Play With Toys
Record label: Imago
Format: CD
Release date: 1992

Basehead remains a lost chapter in Black music. Brainchild of Michael Ivey, the band was too leftfield to be considered hip-hop, but contained its spirit of shooting from the hip. Shortly after the success of De La Soul’s debut album 3 Feet High & Rising, a number of off-kilter rap acts started popping up, and Basehead found themselves lumped in with the lot of them. But there was more happening on Ivey’s debut than hip-hop could contain, and if you didn’t listen closely, you’d miss a lot of it.

Play With Toys was first released on Emigre in 1991, then picked up by Imago for wider release the following year. This album opened up a range of possibilities for telling the same old stories with a new twist within Black music. Taking 40-ounce soaked stances on soul, funk and R&B (with hip-hop as its spirit guide), Ivey and friends created a funny, sardonic, and self-deprecating look at Black life from the bottom of a beer can. The Blackness would get deeper on the follow-up album Not In Kansas Anymore, speaking on topics like police brutality, racism, and black-on-black crime. All of that would grow from the musical foundation that Ivey established on Play With Toys.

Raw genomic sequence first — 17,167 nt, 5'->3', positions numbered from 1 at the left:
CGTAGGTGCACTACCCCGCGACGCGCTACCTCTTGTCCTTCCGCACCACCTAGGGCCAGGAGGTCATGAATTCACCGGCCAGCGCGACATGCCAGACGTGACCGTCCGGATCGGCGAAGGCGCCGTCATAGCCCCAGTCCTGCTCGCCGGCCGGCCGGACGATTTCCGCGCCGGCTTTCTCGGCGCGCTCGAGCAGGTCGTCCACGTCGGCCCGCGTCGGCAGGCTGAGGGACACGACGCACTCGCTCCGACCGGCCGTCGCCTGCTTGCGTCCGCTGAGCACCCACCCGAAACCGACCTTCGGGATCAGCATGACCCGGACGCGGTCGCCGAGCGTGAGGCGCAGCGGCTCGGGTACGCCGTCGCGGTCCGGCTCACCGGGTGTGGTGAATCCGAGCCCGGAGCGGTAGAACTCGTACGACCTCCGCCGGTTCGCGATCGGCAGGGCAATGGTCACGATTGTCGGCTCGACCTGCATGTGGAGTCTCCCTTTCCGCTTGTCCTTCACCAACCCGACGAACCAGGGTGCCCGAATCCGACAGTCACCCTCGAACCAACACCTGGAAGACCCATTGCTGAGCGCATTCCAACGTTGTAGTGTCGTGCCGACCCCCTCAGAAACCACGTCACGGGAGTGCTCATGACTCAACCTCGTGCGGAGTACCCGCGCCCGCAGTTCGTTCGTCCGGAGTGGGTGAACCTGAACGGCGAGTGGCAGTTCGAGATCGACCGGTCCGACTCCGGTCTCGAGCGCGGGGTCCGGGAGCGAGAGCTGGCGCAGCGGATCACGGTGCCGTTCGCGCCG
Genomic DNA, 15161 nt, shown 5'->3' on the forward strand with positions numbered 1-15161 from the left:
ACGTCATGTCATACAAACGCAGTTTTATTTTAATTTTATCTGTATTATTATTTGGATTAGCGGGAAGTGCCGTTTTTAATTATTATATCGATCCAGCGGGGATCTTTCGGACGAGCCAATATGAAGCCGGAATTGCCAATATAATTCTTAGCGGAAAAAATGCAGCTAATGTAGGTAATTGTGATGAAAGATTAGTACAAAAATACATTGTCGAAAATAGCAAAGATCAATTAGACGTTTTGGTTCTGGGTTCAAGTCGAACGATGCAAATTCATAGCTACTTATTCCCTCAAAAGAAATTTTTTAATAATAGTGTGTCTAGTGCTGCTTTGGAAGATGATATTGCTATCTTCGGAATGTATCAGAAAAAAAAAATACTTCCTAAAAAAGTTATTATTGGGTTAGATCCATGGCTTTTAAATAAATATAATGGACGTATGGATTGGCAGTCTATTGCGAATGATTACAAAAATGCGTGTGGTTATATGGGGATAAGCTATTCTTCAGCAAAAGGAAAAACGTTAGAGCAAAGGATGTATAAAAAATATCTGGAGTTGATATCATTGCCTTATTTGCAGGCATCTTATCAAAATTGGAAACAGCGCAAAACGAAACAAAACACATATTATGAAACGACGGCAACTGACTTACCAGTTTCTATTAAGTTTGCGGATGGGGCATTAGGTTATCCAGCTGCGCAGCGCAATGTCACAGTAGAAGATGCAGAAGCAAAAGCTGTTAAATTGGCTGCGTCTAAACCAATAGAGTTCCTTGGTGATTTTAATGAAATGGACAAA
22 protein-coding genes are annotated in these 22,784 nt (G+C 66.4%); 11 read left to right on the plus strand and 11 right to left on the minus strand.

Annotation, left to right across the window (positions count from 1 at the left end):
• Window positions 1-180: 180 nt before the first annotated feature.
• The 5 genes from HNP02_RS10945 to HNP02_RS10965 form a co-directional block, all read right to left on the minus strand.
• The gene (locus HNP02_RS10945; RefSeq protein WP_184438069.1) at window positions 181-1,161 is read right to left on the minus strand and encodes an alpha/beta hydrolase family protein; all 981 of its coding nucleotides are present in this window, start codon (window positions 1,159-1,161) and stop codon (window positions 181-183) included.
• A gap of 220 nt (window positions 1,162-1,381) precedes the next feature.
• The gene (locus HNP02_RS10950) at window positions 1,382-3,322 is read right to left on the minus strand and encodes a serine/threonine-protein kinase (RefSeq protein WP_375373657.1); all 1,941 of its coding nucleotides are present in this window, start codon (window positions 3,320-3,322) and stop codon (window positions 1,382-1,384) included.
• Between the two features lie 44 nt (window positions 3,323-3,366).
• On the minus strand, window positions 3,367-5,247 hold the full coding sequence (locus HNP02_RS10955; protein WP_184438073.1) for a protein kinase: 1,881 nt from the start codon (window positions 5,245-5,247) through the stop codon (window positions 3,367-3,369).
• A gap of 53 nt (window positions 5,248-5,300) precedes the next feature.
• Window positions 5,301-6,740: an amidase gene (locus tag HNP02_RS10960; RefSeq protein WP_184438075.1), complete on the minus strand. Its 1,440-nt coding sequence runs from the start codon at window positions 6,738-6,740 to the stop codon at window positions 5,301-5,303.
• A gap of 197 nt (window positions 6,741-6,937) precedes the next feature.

The skits that bookend the album are hilarious, centering on a country and western band called Jethro and the Graham Crackers. The album even opens with a funky hillbilly cover version of James Brown’s “Sex Machine.” From there, it’s a laidback journey accented with a Southern drawl. Each song flows effortlessly into the next, characterized by sampled breaks, lazy guitar twangs, mumbled vocals, and an assortment of character voices. Ivey sings about burnt out brain cells on “2000 BC” and celebrates a breakup on “Brand New Day,” only to deny hurt feelings on the next song (“Not Over You”). Tales of hard times (“Better Days”) and escapism (“Ode To My Favorite Beer”) soon follow. “Hair” deals with an unfaithful girlfriend, and musically recalls some of Prince’s earlier, naughtier material. Remember when I said that you could miss a lot if you don’t listen closely? That’s the great thing about Basehead: they make you care enough to listen closely. Between the sleepy vocal delivery, layered voices and audio stock footage, expect to always hear something new the first few times you hear it. To tell you exactly what to listen for would be to spoil the surprises.

During their lifespan, Basehead was a favorite on the college circuit. It’s easy to see why – the humor, the sarcasm, the way Michael Ivey walks a line between the innocent and the jaded. Play With Toys remains a prized gem of an album, a slice of life in which many can see themselves doing and saying the same things. Few musicians in their career have so poignantly talked about the absurdities of being Black in America quite like Michael Ivey has. Basehead’s entire album collection should be sought out and examined with great curiosity and care.

{chloe knuckles}
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